Who was Nicolas Chavez? 4 Houston police officers fired after shooting man during alleged mental health crisis
During a roughly 15-minute interaction, officers shot Chavez with stun guns and bean bags while attempting to 'stop him from harming himself,' Houston Police Chief Art Acevedo said
Four Houston police officers were fired on Thursday, September 10 after a months-long investigation of a fatal shooting found that they were "objectively unreasonable" in discharging 21 bullet rounds at 27-year-old Nicolas Chavez.
On April 21 at around 9 pm, multiple officers responded to several 911 calls about a man who was running through highway traffic. Officers approached the man, who was later identified as Nicolas Chavez, in a parking lot, where he was running while holding a metal object, police said. During a roughly 15-minute interaction, officers shot Chavez with stun guns and bean bags while attempting to "stop him from harming himself," Houston Police Chief Art Acevedo said in a video compilation of the body-camera footage that was also released Thursday. Chavez kept moving toward the officers, who repeatedly told him to drop what they thought was a knife but turned out to be a piece of rebar, as reported by CBS. In a footage of the incident released, before the final burst of gunfire, Chavez is seen crawling and pulling at wires attached to a police Taser. "Don't do it," an officer is heard saying. The gunfire erupted as he cradled the Taser in his hand.
One of the officers, identified as Sergeant LeBlanc, fired the first two shots, after that, Chavez fell to the ground and in a few moments, he got up and again began moving toward the officers again holding the piece of rebar. Another officer then fired a third shot. While on the ground, Chavez is seen in the video reeling from one of the stun guns that had been used on him. After Chavez got a hold of the stun gun and pointed it at the officers, they fired 21 more shots, killing him.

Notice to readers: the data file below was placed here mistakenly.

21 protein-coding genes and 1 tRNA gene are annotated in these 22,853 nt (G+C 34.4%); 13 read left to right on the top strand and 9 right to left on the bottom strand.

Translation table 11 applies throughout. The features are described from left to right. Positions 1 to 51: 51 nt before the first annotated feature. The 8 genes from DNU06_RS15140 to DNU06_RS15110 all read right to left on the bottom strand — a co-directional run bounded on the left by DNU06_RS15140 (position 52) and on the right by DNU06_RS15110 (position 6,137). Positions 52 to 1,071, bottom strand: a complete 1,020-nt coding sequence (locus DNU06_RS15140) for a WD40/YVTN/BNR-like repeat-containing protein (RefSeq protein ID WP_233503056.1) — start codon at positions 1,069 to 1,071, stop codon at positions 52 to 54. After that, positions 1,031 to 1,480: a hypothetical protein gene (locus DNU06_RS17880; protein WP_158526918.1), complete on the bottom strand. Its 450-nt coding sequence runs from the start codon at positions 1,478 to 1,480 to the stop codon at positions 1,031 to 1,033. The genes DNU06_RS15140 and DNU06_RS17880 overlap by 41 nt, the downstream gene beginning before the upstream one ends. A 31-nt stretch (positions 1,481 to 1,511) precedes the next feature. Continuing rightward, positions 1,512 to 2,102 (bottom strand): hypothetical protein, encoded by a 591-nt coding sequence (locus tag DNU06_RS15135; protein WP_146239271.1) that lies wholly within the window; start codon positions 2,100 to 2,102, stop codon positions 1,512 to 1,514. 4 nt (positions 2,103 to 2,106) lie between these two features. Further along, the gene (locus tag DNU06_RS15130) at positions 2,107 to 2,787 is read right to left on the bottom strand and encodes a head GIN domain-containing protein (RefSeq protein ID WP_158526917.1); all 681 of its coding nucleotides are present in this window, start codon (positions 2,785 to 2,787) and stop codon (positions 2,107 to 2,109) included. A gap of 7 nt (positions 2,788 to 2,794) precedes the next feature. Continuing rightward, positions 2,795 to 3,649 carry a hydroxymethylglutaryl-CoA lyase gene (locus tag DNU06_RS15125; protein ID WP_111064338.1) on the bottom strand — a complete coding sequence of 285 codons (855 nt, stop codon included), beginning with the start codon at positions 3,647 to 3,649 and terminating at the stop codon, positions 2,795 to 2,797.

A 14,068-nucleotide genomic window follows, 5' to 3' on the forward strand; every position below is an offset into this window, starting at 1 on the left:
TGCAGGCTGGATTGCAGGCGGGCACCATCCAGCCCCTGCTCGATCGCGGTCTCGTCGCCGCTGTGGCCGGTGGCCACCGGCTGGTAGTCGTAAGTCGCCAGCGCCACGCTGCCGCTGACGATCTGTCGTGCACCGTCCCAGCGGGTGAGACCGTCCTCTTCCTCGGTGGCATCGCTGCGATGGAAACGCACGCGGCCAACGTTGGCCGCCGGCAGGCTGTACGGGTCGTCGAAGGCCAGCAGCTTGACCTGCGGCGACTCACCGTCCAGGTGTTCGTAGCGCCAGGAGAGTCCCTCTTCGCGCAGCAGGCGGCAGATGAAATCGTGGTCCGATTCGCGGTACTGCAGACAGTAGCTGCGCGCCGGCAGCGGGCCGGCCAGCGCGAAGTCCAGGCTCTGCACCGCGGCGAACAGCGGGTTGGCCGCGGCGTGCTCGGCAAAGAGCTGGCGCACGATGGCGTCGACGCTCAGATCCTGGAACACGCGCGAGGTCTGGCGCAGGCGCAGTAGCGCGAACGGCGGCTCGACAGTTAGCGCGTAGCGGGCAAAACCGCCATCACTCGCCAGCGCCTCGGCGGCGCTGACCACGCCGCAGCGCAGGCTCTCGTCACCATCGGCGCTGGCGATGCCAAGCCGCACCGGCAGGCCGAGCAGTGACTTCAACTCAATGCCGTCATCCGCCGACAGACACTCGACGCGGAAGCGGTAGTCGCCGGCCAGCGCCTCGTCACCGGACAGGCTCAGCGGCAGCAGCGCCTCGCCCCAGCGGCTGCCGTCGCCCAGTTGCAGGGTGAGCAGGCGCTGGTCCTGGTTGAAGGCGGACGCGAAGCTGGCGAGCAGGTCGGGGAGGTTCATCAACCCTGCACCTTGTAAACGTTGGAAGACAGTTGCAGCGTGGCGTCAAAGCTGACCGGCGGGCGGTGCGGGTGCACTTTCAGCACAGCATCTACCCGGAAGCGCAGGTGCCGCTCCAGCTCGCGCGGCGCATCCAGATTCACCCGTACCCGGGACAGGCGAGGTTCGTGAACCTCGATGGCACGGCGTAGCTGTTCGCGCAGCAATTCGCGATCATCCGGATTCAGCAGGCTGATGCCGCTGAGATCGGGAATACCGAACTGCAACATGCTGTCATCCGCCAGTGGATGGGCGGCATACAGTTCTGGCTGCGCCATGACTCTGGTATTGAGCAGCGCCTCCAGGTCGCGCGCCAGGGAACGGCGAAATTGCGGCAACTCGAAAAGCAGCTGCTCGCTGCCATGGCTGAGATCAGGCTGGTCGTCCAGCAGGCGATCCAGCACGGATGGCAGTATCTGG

On Thursday, Cesar Espinosa, executive director of FIEL, released a statement that read, "I have seen the full footage of the encounter between 28 HPD officers and Nicolas Chavez where the officers shot and killed Chavez. After watching the video, as a community member, I am thoroughly convinced that the Houston Police officers who shot Nicolas 21 times while on his knees were not justified in their actions. After hearing that Chief Acevedo has fired these 4 officers, we’ve been in contact with HPD and have expressed to them that this is a good first step in seeking justice for the Chavez family. We regret that this has taken so long but we encourage the community to keep pressure on HPD and the District Attorneys office so that these officers may be held accountable for their actions. We further condemn the words and actions by the Houston Police Officers Union and believe that their rhetoric thus far is only going to ignite more polarization and distrust from the community towards the police. We ask the community to remain peaceful while continuing to demand that the officers involved in this gruesome death be held accountable." Here is the link of the press conference.
Who was Nicolas Chavez?
Born on August 25, 1992, Nicolas Chavez was shot dead by 4 Houston police officers on April 21 this year. He had a history of mental illness and appeared to be on his knees before he was killed. Chavez has 3 children, two daughters, named, Adriana and Alicia and one son, Nicolas with Jennifer Thomson. Jennifer described him as, "A very intelligent person with one of the biggest hearts I've seen. He had a smile and dimples that u could brighten up anyone's darkest days. He was the type of person that could fit into any group and make friends with anyone. He is loved by so very many people and will be missed dearly but he will always be remembered in our hearts."
Chavez’s father, Joaquín Chavez, told NBC News and The Marshall Project in June that his son had struggled with prescription drug abuse and received a diagnosis of bipolar disorder. He added that he had seen the body camera footage and that he felt officers had acted with excessive force. "He was on his knees, already wounded. He wasn’t a threat to anybody at that point," he said. "It was an execution."